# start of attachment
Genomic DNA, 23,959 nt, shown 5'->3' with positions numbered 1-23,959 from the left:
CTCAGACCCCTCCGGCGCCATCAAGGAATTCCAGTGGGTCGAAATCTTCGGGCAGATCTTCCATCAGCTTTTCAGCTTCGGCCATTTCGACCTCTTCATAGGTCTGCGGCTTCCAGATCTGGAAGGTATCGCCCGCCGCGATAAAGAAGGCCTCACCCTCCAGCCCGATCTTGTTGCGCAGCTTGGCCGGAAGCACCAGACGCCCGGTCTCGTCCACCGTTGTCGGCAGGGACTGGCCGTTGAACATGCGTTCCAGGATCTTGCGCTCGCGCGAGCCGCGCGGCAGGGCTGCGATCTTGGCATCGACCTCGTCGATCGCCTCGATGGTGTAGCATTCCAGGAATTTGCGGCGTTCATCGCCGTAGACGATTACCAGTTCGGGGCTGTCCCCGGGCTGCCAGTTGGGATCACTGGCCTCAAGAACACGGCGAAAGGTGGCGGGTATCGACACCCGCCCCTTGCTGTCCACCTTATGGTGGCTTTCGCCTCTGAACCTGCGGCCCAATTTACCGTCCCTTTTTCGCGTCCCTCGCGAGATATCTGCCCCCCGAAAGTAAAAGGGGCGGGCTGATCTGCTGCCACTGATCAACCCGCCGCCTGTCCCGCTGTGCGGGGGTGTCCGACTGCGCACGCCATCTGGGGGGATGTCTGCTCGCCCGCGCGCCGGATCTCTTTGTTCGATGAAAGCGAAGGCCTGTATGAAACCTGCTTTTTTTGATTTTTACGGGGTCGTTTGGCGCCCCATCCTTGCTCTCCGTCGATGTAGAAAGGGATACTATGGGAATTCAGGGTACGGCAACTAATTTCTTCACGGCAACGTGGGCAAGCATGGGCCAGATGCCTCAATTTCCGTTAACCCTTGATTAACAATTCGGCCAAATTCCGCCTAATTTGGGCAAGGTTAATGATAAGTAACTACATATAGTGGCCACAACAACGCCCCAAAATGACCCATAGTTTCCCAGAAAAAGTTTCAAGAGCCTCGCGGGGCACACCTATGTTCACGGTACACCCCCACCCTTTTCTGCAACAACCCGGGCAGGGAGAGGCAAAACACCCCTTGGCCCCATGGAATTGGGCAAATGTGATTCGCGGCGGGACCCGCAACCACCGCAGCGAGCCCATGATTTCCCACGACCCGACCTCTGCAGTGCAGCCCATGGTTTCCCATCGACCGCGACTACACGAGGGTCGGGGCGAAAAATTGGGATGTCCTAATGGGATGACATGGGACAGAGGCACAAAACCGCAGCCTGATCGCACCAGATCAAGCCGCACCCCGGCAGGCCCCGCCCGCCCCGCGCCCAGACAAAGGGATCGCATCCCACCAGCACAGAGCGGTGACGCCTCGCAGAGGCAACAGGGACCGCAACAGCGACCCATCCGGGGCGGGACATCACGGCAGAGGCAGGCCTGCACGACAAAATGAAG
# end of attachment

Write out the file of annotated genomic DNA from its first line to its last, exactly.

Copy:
Genomic DNA, 23,959 nt, shown 5'->3' with positions numbered 1-23,959 from the left:
CTCAGACCCCTCCGGCGCCATCAAGGAATTCCAGTGGGTCGAAATCTTCGGGCAGATCTTCCATCAGCTTTTCAGCTTCGGCCATTTCGACCTCTTCATAGGTCTGCGGCTTCCAGATCTGGAAGGTATCGCCCGCCGCGATAAAGAAGGCCTCACCCTCCAGCCCGATCTTGTTGCGCAGCTTGGCCGGAAGCACCAGACGCCCGGTCTCGTCCACCGTTGTCGGCAGGGACTGGCCGTTGAACATGCGTTCCAGGATCTTGCGCTCGCGCGAGCCGCGCGGCAGGGCTGCGATCTTGGCATCGACCTCGTCGATCGCCTCGATGGTGTAGCATTCCAGGAATTTGCGGCGTTCATCGCCGTAGACGATTACCAGTTCGGGGCTGTCCCCGGGCTGCCAGTTGGGATCACTGGCCTCAAGAACACGGCGAAAGGTGGCGGGTATCGACACCCGCCCCTTGCTGTCCACCTTATGGTGGCTTTCGCCTCTGAACCTGCGGCCCAATTTACCGTCCCTTTTTCGCGTCCCTCGCGAGATATCTGCCCCCCGAAAGTAAAAGGGGCGGGCTGATCTGCTGCCACTGATCAACCCGCCGCCTGTCCCGCTGTGCGGGGGTGTCCGACTGCGCACGCCATCTGGGGGGATGTCTGCTCGCCCGCGCGCCGGATCTCTTTGTTCGATGAAAGCGAAGGCCTGTATGAAACCTGCTTTTTTTGATTTTTACGGGGTCGTTTGGCGCCCCATCCTTGCTCTCCGTCGATGTAGAAAGGGATACTATGGGAATTCAGGGTACGGCAACTAATTTCTTCACGGCAACGTGGGCAAGCATGGGCCAGATGCCTCAATTTCCGTTAACCCTTGATTAACAATTCGGCCAAATTCCGCCTAATTTGGGCAAGGTTAATGATAAGTAACTACATATAGTGGCCACAACAACGCCCCAAAATGACCCATAGTTTCCCAGAAAAAGTTTCAAGAGCCTCGCGGGGCACACCTATGTTCACGGTACACCCCCACCCTTTTCTGCAACAACCCGGGCAGGGAGAGGCAAAACACCCCTTGGCCCCATGGAATTGGGCAAATGTGATTCGCGGCGGGACCCGCAACCACCGCAGCGAGCCCATGATTTCCCACGACCCGACCTCTGCAGTGCAGCCCATGGTTTCCCATCGACCGCGACTACACGAGGGTCGGGGCGAAAAATTGGGATGTCCTAATGGGATGACATGGGACAGAGGCACAAAACCGCAGCCTGATCGCACCAGATCAAGCCGCACCCCGGCAGGCCCCGCCCGCCCCGCGCCCAGACAAAGGGATCGCATCCCACCAGCACAGAGCGGTGACGCCTCGCAGAGGCAACAGGGACCGCAACAGCGACCCATCCGGGGCGGGACATCACGGCAGAGGCAGGCCTGCACGACAAAATGAAG